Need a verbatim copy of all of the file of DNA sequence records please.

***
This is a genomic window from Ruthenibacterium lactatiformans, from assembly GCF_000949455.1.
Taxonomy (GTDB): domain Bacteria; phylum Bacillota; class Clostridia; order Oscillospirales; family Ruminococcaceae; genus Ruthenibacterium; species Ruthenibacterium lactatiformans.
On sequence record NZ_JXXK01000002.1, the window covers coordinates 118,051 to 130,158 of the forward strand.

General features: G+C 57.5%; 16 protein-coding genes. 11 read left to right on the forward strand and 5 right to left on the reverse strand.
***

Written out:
This is a genomic window from Ruthenibacterium lactatiformans, from assembly GCF_000949455.1.
Taxonomy (GTDB): domain Bacteria; phylum Bacillota; class Clostridia; order Oscillospirales; family Ruminococcaceae; genus Ruthenibacterium; species Ruthenibacterium lactatiformans.
On sequence record NZ_JXXK01000002.1, the window covers coordinates 118,051 to 130,158 of the forward strand.

General features: G+C 57.5%; 16 protein-coding genes. 11 read left to right on the forward strand and 5 right to left on the reverse strand.